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Sick! Calculating Causes and Cures
Esther Liston
Rogers School for the Creative and Performing Arts

Epidemiology, the study of how diseases spread using mathematical models, is not usually offered as a major at the undergraduate level and is certainly not an elective offered in high school, but teachers can expose students to mathematically related fields. This is a “take with” unit to complete with high school students whose classroom I will visit.  This could also be a unit graduate students in public health might complete with students as part of a volunteer opportunity. Although the unit lessons could be completed at any point during the year, part of my unit is designed for my current eighth grade students studying exponential functions in the Growing, Growing, Growing text used in the Connected Mathematics Project pre-algebra course. Similarly, teachers using How Likely Is It? for grade 6 students usually complete the book and investigation 7 in May or June. Any or all of four introductory lessons can be used to explore students’ background knowledge. When students calculate risk ratio, odds ratio, attributable risk, prevalence, incidence, sensitivity, specificity, predictive value positive, predictive value negative, they work closely with fractions, decimals, and percents (Anchors M8.A.2.2.1 and M8.A.1.1.1). These calculations would make wonderful enrichment for sixth graders after completing Bits and Pieces II. The NCTM Principles and Standards reminds and encourages teachers of students in grades 9-12 to search for the best problems to solve. “A significant part of a teacher’s responsibility consists of planning problems that will give students the opportunity to learn important content through their explorations of the problems and to learn and practice a wide range of heuristic strategies. The teacher must be courageous, for even well-planned lessons can veer into uncharted territory” (341).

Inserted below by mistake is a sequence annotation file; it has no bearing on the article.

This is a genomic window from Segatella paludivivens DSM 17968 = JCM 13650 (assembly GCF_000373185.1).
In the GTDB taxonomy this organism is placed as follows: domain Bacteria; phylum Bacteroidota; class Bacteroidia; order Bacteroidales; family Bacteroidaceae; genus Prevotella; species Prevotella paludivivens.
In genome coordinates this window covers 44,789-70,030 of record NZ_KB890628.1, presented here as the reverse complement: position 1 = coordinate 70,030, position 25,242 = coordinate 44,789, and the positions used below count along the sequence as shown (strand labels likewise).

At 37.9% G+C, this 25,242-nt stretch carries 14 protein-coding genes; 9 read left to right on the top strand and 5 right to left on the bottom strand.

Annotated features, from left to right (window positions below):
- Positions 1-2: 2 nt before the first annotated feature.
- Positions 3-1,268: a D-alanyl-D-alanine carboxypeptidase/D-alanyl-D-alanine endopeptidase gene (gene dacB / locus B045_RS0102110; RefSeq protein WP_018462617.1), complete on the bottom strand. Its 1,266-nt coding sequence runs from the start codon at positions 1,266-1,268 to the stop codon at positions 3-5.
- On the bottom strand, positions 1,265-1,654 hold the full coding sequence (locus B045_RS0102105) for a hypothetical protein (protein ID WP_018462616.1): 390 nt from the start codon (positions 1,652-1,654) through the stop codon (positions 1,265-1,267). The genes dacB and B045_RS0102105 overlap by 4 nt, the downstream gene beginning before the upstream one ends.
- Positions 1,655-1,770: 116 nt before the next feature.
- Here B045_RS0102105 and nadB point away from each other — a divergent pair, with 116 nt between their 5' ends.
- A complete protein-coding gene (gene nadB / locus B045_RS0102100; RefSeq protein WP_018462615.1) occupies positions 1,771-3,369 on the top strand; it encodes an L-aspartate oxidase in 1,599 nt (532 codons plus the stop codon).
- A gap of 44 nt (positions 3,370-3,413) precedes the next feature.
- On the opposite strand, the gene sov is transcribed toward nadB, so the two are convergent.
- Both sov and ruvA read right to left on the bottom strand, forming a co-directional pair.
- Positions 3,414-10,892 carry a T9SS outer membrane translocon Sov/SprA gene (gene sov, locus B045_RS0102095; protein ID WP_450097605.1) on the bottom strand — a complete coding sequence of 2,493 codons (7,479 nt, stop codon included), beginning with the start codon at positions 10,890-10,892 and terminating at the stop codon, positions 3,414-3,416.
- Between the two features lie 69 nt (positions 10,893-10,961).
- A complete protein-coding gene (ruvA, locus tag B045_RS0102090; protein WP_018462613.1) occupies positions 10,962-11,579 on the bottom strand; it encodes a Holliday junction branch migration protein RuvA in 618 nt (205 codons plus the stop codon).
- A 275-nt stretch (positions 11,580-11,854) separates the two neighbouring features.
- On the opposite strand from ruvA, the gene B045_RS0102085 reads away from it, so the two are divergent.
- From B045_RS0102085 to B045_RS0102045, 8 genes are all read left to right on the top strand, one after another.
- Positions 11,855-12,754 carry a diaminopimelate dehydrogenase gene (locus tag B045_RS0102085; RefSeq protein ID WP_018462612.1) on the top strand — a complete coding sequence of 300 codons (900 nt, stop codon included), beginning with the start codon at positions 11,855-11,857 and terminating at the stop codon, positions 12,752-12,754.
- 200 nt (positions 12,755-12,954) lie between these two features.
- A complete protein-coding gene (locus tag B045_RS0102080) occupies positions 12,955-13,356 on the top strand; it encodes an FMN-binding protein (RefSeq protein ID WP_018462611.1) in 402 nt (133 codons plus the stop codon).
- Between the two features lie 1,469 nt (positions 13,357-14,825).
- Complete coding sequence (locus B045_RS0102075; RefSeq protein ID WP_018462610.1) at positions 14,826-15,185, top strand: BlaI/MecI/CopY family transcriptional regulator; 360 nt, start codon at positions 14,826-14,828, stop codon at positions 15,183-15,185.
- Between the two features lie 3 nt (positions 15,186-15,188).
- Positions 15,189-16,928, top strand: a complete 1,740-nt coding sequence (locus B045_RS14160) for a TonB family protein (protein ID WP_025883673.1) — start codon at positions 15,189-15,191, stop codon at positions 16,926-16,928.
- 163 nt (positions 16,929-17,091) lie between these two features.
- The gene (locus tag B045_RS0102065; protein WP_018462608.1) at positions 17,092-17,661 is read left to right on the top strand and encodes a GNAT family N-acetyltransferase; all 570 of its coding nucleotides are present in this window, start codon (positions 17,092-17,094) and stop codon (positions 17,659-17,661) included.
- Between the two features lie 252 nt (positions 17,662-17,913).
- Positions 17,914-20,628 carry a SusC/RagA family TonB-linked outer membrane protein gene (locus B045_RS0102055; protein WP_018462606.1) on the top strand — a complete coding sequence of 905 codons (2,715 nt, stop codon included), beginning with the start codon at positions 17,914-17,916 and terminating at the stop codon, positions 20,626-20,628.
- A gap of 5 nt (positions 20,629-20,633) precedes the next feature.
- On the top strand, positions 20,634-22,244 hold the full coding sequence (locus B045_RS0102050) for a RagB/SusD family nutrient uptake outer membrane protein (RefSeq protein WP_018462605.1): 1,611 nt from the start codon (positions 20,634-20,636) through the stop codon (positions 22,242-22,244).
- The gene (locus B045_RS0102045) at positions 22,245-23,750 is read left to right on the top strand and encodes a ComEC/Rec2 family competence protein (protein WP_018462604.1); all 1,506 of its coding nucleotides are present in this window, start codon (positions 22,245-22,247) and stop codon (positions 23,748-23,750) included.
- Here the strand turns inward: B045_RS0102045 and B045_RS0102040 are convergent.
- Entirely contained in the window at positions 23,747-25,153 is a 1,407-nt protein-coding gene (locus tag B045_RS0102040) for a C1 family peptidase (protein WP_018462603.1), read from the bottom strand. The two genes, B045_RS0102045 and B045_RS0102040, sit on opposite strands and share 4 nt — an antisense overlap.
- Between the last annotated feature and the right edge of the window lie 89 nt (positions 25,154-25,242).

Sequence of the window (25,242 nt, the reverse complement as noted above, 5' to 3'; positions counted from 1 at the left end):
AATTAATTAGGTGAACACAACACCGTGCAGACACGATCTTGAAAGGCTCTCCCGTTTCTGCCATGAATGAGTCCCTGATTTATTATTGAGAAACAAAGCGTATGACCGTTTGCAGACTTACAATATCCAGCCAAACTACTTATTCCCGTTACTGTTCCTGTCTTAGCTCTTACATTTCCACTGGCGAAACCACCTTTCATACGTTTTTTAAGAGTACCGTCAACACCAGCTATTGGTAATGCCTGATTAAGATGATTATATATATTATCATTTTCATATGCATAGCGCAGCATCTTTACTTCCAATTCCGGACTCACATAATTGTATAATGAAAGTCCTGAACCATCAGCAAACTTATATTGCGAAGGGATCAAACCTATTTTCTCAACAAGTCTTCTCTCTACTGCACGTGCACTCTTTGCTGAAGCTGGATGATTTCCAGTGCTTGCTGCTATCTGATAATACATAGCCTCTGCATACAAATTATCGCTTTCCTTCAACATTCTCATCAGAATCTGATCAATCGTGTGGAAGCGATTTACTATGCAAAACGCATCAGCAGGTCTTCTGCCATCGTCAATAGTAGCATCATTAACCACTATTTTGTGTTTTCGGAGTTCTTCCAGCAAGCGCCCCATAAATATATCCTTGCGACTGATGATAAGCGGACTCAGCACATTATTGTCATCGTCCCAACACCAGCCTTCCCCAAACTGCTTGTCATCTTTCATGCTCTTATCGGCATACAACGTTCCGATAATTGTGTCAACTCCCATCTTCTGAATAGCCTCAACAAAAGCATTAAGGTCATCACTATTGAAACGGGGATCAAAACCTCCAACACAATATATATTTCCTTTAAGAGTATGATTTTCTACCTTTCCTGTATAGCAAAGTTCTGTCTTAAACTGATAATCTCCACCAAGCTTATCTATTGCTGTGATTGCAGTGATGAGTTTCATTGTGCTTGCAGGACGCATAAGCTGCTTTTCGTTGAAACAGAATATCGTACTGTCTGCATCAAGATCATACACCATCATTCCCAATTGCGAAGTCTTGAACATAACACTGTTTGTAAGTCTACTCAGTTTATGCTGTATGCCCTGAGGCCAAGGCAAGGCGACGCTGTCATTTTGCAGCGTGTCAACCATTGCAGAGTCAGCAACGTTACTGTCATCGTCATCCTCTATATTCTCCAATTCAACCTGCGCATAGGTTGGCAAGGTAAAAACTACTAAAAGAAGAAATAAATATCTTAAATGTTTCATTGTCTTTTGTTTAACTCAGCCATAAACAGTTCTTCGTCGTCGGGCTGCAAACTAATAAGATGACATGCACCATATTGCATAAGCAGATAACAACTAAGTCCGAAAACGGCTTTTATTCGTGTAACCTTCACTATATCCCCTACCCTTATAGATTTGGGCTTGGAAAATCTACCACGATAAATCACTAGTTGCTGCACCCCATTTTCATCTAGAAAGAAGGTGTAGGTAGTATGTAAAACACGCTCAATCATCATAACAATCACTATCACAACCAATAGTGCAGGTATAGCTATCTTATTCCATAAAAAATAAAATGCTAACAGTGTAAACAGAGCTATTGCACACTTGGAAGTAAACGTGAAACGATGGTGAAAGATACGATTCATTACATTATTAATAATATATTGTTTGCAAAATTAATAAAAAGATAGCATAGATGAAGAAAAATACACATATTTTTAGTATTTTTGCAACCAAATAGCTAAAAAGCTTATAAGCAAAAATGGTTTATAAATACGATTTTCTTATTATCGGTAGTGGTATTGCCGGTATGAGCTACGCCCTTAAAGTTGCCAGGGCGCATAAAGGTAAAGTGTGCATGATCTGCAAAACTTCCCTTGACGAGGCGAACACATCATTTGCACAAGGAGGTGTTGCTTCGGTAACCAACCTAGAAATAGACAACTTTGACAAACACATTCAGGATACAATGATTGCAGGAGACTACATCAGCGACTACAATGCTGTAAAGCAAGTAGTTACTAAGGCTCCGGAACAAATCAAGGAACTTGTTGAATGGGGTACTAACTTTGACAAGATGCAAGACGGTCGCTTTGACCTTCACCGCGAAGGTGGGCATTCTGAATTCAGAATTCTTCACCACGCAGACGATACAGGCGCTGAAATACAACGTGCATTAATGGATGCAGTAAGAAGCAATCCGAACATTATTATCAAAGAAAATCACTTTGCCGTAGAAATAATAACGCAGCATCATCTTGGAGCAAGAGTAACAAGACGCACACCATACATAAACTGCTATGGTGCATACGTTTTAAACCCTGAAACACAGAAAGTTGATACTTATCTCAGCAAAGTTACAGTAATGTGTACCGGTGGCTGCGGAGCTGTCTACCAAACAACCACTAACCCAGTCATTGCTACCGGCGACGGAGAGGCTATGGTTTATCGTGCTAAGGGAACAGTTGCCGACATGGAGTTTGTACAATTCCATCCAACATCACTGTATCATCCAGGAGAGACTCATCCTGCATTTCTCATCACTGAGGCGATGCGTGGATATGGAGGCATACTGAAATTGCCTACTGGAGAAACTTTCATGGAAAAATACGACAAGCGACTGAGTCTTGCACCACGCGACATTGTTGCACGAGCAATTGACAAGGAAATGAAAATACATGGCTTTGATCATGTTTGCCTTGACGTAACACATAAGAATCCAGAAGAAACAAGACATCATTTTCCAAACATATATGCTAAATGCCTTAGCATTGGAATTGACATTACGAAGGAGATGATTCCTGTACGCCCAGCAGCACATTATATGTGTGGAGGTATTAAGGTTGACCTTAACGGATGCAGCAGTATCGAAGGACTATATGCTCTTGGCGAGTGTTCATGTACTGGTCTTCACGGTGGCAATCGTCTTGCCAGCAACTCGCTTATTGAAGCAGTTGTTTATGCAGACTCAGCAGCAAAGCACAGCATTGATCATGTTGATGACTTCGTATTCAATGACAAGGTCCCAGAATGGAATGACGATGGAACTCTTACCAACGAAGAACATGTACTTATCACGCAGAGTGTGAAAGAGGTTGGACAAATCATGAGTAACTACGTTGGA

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Diseases Associated with Steroid Use:  Teaching High School Students on the Dangers Caused by Steroid Use
Ronald Medley
Oliver High School

The main idea for this curriculum is to inform our students about the dangers of anabolic steroids and some of the diseases that may occur with their abuse. Most athletes are using steroids because they may be concerned with winning, increasing their strength or performing better. Others are tempted to take them to pick up the opposite sex through building their bodies up like Adonises. Neither the athletes nor the common users may realize the problems or diseases that using these steroids might do to their bodies during short term or long term use. I will attempt to present some history about how anabolic steroids were introduced and why they are still used with our present day athletes from high schools, colleges, and the professional ranks that were affected by the use of anabolic steroids. Steroids are associated with many diseases, troubles and deaths of athletes. I hope that many high school students will take serious notice of the extremely serious problems in sports today, so they may not suffer life-long unhealthiness.


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Chatham University
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IMGALTTAG Pittsburgh Teachers Institute
Jointly sponsored by Carnegie Mellon University, Chatham University and the Pittsburgh Public Schools.